Palo Alto Recycling Center, a Byxbee Park fixture for the past four decades, will shut down for good in February as part of the city's broad effort to reform its waste operation.
The center, which stands on the border of the city's sprawling landfill, will be closed to allow for the capping of the landfill, which officially closed in July. The facility's closure is also expected to save money in a waste-management operation that has been bleeding cash in recent years.
The center opened in 1972 and has undergone several transformations since then, according to Brad Eggleston, the city's solid-waste manager. The facility was expanded in 1979 to accommodate all curbside-collected recyclables. The city later scaled back the center from 1.6 acres to 0.4 acres to make way for burial of trash at the site.
In recent years, usage of the facility has tapered off as Palo Alto's residents began stowing more of their recyclable goods into blue bins for curbside pickup. Between fiscal years 2008 and 2011, the percentage of the city's recyclable goods collected at the center dipped from 13 percent to 6 percent.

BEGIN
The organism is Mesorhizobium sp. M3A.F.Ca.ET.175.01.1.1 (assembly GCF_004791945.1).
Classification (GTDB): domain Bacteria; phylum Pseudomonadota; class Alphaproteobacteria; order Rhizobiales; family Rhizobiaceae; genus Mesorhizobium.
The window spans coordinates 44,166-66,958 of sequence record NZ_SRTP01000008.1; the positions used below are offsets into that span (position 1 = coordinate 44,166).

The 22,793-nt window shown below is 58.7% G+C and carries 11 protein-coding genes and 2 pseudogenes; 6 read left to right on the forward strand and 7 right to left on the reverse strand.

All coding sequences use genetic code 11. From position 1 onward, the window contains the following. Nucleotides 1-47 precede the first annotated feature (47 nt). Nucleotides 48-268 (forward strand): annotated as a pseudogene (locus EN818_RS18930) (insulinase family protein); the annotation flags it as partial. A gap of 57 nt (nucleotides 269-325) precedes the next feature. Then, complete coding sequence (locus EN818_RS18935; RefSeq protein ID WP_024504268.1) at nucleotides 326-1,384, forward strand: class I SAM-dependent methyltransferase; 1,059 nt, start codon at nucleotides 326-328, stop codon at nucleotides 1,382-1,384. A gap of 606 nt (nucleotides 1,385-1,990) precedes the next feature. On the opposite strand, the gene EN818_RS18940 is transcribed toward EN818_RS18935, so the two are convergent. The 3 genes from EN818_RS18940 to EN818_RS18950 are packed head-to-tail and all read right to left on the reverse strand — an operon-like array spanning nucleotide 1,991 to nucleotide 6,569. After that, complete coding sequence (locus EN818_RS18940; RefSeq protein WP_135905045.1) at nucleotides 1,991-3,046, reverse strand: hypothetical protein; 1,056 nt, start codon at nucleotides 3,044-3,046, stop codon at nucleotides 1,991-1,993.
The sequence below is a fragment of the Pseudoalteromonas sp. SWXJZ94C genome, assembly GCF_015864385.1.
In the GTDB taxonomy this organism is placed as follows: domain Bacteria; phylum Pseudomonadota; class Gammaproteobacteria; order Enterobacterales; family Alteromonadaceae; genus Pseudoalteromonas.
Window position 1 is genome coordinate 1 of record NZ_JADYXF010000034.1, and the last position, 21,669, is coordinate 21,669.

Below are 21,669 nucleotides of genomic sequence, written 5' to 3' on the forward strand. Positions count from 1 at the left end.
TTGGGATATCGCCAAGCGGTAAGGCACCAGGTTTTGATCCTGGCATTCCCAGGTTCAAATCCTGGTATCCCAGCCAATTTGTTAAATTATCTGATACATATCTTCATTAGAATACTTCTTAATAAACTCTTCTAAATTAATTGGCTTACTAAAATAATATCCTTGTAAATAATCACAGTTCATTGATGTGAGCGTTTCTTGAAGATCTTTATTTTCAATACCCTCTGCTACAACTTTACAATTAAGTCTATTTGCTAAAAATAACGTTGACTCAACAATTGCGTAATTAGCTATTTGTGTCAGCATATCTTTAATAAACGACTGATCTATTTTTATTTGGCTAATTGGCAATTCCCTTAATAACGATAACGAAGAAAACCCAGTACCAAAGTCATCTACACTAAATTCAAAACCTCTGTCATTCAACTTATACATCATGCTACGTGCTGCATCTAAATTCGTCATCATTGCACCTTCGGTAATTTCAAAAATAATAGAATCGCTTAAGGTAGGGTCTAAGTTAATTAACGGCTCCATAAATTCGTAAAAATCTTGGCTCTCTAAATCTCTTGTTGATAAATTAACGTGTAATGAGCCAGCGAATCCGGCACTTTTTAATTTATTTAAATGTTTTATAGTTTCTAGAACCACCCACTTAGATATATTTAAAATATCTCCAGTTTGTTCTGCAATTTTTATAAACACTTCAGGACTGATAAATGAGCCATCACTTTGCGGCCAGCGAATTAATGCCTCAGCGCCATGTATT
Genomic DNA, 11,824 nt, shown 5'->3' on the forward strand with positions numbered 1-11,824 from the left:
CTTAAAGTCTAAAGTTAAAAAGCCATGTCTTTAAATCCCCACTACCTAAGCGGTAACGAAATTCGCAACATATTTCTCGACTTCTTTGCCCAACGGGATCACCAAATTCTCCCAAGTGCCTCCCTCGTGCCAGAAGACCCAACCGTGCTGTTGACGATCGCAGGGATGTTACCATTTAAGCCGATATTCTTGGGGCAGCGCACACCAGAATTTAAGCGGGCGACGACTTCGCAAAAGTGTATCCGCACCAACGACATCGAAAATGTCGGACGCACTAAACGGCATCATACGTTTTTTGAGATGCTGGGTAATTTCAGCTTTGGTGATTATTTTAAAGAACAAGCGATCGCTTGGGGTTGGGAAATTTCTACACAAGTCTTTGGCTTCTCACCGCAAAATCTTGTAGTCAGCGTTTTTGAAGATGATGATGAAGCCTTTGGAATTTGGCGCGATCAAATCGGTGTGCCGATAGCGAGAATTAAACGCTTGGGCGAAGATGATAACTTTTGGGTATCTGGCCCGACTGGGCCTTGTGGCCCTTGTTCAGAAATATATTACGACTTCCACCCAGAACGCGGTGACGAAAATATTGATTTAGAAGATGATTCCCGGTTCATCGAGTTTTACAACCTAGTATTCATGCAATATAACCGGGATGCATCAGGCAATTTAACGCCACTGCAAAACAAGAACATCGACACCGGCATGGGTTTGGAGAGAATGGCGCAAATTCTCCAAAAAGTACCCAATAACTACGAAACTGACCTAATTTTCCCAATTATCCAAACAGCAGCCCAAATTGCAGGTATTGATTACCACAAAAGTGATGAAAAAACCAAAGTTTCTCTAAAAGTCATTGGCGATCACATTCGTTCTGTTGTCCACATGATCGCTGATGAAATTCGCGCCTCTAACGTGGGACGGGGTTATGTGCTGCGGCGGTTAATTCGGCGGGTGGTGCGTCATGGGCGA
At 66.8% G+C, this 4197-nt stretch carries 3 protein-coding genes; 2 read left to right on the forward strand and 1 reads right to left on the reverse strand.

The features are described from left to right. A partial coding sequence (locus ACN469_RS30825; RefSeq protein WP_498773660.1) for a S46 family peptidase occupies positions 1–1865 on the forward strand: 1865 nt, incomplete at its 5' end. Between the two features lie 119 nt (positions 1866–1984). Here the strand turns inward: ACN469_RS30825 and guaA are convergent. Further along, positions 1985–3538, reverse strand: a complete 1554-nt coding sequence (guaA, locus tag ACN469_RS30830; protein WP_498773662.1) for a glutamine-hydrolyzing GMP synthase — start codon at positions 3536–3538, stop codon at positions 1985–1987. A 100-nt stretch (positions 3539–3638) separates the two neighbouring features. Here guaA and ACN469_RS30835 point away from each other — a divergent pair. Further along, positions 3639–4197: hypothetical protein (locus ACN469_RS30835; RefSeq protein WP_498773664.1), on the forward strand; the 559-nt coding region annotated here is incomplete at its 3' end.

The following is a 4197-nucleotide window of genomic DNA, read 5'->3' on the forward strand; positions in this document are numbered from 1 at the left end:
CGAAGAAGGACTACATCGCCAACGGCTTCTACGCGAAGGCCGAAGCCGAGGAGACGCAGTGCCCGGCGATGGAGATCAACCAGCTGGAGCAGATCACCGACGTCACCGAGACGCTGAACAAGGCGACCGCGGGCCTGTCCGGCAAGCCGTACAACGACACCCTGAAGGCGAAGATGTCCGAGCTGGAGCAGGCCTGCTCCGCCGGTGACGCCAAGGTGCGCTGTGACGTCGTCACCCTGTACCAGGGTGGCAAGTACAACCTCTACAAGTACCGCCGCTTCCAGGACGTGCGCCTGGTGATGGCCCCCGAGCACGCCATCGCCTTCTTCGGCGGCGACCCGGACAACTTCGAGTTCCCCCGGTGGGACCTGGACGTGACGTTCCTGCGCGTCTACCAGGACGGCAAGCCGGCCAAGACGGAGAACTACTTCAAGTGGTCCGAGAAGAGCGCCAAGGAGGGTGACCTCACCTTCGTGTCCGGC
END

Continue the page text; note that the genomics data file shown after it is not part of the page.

In July, the City Council Finance Committee asked staff to come up with a plan to eliminate the center and add new pick-up days for recyclable and hazardous materials. Councilman Greg Scharff, who sits on the committee, said having a facility no longer makes sense given its costs and available alternatives.
Later that month, the full City Council endorsed the committee's recommendation to close the center and add a flat fee to residents' garbage bills.
Staff plans to return to the Finance Committee on Oct. 18 to provide more details about the center's looming closure. At that time, the committee is scheduled to consider whether the facility should be relocated or permanently shuttered.
Meanwhile, staff has begun an outreach campaign to inform residents about their recycling options. In addition to the curbside program, the city's trash hauler, GreenWaste, offers annual home pick-up service for items that don't fit into the blue bins. The city will also continue to accept hazardous waste such as motor oil, antifreeze and car batteries at its Household Hazardous Waste drop-off station next to the Recycling Center.
Palo Alto residents can also bring their recyclable and hazardous materials to the Sunnyvale Materials Recovery and Transfer (SMaRT) station in Sunnyvale.
"It is because convenient alternatives exist, as described above, that permanent closure of the RC (recycling center) can be considered for items currently accepted at the RC," Eggleston wrote. "As other services and ways of handling recycling have improved dramatically over the years, the expense of constructing and running a recycling center must be carefully considered."